Hurricanes, Black Holes and Gamma Rays

If you're not following Marshall Shepherd on social media, you're missing out on an opportunity to learn about a whole spectrum of science-related topics that may never have crossed your mind previously. Shepherd, the Georgia Athletic Association Distinguished Professor  and the director for the program in atmospheric sciences at UGA, not only has his finger on the pulse of breaking news in the climate and weather research fields, he also writes about it for Forbes.

Most recently, Shepherd wrote about how flights in Arizona were often stiffled by the heat and why; why scienticists say Tangier Island sea levels are a threat to the island. Now, his most recent article brings together some unique topics--hurricanes, black holes and gamma rays. As it turns out, a new study highlights the discovery that black holes and hurricanes both have gamma rays and offers possible improvements for hurricane intensity forecasts. 

Gamma rays are a part of the electromagnetic spectrum and typically have the smallest wavelength. They are the most energetic form of light and are produced by the some of the most extreme radiation generating activities in the universe (destruction of atoms, an exploding supernova, decaying radioactive material, and black holes). According to new research published in the Journal of Geophysical Research: Atmospheres, we can add hurricanes to the list. Using the Fermi Gamma-ray Space Telescope (Fermi), NASA researchers reported finding 37 terrestrial gamma flashes (TGFs), which are submillisecond bursts of radiation, coming from tropical storms over the period 2008 to 2015. The TGFs are hypothesized to be generated by intracloud lightning in the thunderstorms associated with the tropical storms. According to NASA's Earth Observatory, the energy in a TGF is can be as much as 100 mega-electron volts or roughly the same radiation emitted by 400 chest X-rays.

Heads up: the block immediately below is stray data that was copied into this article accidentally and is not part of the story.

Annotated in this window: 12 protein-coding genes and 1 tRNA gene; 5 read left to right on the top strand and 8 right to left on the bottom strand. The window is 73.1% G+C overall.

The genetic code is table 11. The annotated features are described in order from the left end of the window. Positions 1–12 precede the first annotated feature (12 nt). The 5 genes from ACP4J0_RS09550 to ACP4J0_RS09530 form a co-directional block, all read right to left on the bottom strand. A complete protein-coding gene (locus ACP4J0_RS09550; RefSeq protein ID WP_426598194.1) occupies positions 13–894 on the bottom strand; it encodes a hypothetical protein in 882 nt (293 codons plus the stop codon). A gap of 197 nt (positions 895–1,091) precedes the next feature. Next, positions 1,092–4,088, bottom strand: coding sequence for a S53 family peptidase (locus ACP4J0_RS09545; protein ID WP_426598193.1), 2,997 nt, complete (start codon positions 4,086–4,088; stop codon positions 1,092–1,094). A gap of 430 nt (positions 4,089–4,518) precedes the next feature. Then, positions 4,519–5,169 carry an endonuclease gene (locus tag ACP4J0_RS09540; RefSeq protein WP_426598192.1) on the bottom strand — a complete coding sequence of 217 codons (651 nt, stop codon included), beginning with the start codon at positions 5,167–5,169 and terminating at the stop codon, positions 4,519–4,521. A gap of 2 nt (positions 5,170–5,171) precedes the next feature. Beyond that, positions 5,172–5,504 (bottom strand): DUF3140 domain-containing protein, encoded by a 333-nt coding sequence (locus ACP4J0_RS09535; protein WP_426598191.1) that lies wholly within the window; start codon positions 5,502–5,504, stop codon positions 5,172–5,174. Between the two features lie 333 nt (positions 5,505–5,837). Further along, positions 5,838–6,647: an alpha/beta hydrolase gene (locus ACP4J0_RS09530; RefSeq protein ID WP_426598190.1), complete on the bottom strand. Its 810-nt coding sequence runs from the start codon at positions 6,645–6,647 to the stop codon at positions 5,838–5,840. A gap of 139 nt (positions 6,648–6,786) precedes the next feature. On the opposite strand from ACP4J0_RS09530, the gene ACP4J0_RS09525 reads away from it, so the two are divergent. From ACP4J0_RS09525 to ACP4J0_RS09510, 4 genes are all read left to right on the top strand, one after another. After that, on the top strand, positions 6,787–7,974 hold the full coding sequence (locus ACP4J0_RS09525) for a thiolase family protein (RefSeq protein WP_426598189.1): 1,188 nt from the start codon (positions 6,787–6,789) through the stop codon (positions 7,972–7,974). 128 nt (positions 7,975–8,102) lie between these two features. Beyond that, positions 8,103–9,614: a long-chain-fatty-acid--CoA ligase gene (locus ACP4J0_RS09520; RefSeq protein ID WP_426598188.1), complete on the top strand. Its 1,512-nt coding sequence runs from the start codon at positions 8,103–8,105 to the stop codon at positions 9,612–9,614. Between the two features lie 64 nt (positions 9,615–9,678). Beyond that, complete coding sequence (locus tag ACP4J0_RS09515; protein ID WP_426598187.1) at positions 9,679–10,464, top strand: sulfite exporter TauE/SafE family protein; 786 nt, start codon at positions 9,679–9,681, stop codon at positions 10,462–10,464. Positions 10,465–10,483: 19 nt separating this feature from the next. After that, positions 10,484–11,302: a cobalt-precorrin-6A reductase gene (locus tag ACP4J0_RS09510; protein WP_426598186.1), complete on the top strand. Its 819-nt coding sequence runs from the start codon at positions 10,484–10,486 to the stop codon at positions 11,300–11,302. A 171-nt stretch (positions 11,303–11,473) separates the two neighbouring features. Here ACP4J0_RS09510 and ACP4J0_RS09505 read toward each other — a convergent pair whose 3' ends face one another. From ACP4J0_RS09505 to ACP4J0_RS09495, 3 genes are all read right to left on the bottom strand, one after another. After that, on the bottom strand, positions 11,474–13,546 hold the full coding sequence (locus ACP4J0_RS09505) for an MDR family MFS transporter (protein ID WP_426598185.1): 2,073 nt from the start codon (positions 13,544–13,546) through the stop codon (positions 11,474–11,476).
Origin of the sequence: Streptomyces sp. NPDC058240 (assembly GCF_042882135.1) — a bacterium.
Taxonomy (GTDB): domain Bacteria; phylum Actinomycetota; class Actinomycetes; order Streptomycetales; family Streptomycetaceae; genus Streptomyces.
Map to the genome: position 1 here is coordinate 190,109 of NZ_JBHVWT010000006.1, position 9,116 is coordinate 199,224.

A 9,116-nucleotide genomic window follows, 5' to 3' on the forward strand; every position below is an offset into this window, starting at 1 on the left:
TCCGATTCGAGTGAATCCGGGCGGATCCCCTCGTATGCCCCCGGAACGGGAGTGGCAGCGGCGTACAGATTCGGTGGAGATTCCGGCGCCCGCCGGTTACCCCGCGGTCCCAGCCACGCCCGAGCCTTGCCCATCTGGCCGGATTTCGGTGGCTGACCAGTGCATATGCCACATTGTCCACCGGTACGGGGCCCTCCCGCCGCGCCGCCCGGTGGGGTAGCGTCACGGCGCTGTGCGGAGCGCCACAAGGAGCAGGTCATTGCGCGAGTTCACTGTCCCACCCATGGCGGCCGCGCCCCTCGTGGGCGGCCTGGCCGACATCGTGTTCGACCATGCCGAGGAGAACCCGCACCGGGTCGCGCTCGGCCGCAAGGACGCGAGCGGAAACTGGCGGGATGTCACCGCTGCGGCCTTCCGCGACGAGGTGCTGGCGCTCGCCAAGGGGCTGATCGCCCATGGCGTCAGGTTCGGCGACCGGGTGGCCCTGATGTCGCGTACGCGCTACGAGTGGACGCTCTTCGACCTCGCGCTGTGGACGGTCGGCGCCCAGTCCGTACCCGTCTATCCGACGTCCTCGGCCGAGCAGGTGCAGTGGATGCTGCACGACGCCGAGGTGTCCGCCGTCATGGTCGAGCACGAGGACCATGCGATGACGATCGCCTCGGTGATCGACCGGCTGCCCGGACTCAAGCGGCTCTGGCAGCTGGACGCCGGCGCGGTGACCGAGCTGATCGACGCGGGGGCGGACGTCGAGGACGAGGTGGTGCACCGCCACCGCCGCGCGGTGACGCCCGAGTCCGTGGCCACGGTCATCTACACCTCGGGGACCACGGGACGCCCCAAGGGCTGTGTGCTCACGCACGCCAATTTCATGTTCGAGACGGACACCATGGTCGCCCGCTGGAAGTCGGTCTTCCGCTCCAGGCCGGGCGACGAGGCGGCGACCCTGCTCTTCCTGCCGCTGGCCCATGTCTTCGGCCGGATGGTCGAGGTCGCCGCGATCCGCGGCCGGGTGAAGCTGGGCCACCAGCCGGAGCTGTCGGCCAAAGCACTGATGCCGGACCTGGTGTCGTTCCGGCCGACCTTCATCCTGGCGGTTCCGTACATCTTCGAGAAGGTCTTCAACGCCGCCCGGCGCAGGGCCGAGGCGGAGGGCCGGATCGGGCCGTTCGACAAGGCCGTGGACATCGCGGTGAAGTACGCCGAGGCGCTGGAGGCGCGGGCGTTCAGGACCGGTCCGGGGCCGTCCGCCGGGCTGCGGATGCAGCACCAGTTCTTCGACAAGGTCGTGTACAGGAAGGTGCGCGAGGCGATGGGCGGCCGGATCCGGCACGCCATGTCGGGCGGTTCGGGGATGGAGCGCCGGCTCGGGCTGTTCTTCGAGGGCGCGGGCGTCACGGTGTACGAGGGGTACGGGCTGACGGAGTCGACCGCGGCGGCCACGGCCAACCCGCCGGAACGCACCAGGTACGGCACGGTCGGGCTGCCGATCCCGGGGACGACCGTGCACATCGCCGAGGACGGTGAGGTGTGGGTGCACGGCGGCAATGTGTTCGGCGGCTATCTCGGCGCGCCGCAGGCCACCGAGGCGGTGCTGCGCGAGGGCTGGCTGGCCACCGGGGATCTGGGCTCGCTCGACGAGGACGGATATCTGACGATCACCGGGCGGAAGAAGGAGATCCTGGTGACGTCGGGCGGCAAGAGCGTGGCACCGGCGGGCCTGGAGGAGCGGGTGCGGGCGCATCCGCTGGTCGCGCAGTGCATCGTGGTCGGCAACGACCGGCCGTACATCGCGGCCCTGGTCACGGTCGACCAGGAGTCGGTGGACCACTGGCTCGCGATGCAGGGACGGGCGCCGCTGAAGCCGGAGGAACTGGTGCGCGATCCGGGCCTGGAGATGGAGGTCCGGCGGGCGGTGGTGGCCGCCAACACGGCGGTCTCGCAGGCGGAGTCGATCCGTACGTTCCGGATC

Using very low frequency (VLF) radio measurements, the scientists identified the location of TGF-generating storms within the tropical storms. Their research suggests that weaker tropical cyclones (depressions and storms) were more likely to produce TGFs. Though the location was not dependent on being in the center of the storm for the weaker storms, the researchers found that TGFs were always found in the outer rainbands of hurricanes and typhoons. This is not surprising to many of us that do tropical meteorology research as previous studies have shown that the highest lightning rates in tropical cyclones are often at a distance from the center.

The outstanding NASA Earth Observatory website summarized the study findings:

....the phenomenon (TGFs) remained unknown until first detected in 1992 by NASA’s Compton Gamma-ray Observatory. Today, scientists continue TGF observations with the Gamma-ray Burst Monitor (GBM) on NASA’s Fermi Gamma-ray Space Telescope. With sweeping coverage of the celestial sky, the instrument primarily detects bursts of gamma rays that come from energetic explosions in distant galaxies. But since its launch in 2008, Fermi has also detected more than 4,000 TGFs arising in Earth’s atmosphere. One third of those have been pinpointed to individual storms. Scientists think the electric field within lightning storms causes electrons to accelerate upward in the atmosphere at speeds approaching that of light, which results in a so-called “electron avalanche.” As the electrons zip past air molecules, they are deflected, which causes them to emit gamma rays.

Weather-related research topics and climate change research continue to be at the forefront at UGA and Shepherd is just one of many scienticsts on our campus and around the world who try to promote scientific literacy in climate change topics and elucidate new research. Read the whole article here on gamma rays here and follow him on Twitter at @DrShepherd2013. You can also find tweets from the UGA department of atmospheric sciences at @UGAAtmosSci.